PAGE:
By Josh Jordan
The Pleasant Township Fire Department is getting a new GPS system added to their fleet of vehicles.
“If we’re out on the freeway and this device is activated on our vehicles, it will tell the people using Waze (the app) where we’re at to hopefully make our jobs a little safer,” said Brian Taylor, fire chief of the Pleasant Township Fire Department. “You know there’s a number of firefighters killed every year out on freeways and we’re out there quite a bit.”
HAAS Alert delivers real-time alerts to drivers when first responders are en-route to a call or on-scene.
“This will hopefully make drivers pay more attention and make our job as safe as possible,” said Taylor.
Three devices were given to the fire department at no charge and are being installed on the trucks, also at no charge, to get the system up and running.
According to Taylor, HAAS Alert, based out of Chicago, reached out to the township and asked if they would be willing to participate in the program. The township is acting as a pilot for this program along with Truro Township to test the program and collect data. It is unknown if the devices will be kept in the fleet permanently or if they will be returned at the end of the program.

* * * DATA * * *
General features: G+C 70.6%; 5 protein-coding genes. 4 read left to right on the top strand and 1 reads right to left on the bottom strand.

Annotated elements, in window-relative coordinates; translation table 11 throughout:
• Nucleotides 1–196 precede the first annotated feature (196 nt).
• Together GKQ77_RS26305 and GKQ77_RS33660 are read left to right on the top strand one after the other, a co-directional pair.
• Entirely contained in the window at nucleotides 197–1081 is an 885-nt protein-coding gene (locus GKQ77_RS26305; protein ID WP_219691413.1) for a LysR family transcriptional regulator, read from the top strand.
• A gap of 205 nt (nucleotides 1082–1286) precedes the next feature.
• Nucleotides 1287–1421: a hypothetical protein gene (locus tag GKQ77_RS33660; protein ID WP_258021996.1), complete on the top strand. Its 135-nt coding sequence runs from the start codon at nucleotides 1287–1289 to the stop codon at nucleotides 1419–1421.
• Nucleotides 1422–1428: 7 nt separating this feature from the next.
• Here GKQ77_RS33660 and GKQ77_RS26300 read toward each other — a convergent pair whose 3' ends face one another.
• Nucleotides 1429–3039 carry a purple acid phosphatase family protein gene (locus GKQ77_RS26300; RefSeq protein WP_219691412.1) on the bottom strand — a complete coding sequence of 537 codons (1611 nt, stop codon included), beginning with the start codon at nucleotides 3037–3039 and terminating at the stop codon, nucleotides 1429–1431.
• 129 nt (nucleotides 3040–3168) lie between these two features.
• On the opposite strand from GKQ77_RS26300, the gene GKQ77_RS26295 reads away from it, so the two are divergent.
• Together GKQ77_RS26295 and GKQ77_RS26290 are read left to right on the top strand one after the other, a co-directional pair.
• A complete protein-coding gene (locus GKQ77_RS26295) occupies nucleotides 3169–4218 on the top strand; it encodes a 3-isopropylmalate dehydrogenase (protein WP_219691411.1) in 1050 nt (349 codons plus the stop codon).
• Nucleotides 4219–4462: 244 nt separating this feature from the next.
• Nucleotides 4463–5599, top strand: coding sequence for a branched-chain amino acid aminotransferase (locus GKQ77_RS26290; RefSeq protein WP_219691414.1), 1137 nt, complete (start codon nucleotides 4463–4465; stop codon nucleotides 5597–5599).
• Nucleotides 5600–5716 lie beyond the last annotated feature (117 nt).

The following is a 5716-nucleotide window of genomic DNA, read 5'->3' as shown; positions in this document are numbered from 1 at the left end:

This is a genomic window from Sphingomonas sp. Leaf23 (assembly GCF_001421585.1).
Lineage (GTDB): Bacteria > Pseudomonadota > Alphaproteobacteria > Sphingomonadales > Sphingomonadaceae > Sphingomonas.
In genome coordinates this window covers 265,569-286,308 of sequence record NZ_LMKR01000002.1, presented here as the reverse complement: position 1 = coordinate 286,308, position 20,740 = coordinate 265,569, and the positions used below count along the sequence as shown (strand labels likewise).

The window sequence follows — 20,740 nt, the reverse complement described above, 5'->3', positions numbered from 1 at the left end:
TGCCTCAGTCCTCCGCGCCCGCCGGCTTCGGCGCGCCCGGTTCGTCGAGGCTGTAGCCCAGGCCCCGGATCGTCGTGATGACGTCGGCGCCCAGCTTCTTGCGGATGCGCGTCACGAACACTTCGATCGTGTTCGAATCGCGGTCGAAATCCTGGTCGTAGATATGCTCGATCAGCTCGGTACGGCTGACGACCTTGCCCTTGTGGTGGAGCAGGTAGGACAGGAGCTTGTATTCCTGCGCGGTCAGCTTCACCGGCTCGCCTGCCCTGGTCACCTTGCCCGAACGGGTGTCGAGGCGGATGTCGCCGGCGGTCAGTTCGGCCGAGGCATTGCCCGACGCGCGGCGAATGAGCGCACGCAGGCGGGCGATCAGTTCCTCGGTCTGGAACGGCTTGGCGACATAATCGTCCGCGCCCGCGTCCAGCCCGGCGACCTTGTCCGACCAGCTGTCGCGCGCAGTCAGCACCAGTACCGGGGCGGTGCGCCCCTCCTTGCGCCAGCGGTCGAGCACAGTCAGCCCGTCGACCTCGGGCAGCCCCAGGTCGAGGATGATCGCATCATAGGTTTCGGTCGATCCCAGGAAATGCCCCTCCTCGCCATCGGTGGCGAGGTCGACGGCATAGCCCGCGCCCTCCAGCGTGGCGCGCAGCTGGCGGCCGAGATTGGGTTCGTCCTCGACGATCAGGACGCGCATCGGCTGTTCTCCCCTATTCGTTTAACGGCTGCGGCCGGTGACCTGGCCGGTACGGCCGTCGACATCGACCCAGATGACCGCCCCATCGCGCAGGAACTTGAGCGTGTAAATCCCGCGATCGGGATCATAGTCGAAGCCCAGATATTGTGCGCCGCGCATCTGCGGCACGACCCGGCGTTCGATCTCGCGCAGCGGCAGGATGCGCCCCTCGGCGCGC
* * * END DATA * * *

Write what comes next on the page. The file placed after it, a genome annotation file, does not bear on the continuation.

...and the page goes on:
When asked if he would like to keep the system, Taylor expressed a strong desire to do so.
“I’m hoping that if we don’t get to keep the ones we have, we get a discount,” he said. “We’ll see what happens with the data.”
The system is currently being tested in several cities throughout the country. During a conference call with a department in Michigan, Taylor was able to see how the system will work when the installation is complete.
“While I was on the telephone (with the HAAS Alert representative), Grand Rapids was going out on calls and I could see trucks moving around. It was kind of neat to see the technology working,” said Taylor.
Taylor said the hope is that in the future, the technology would be able to work with the navigation system in all modern vehicles.
According to the National Highway Traffic Safety Administration, traffic related incidents were the number one cause of death for first responders in all but five years between 1997 and 2016.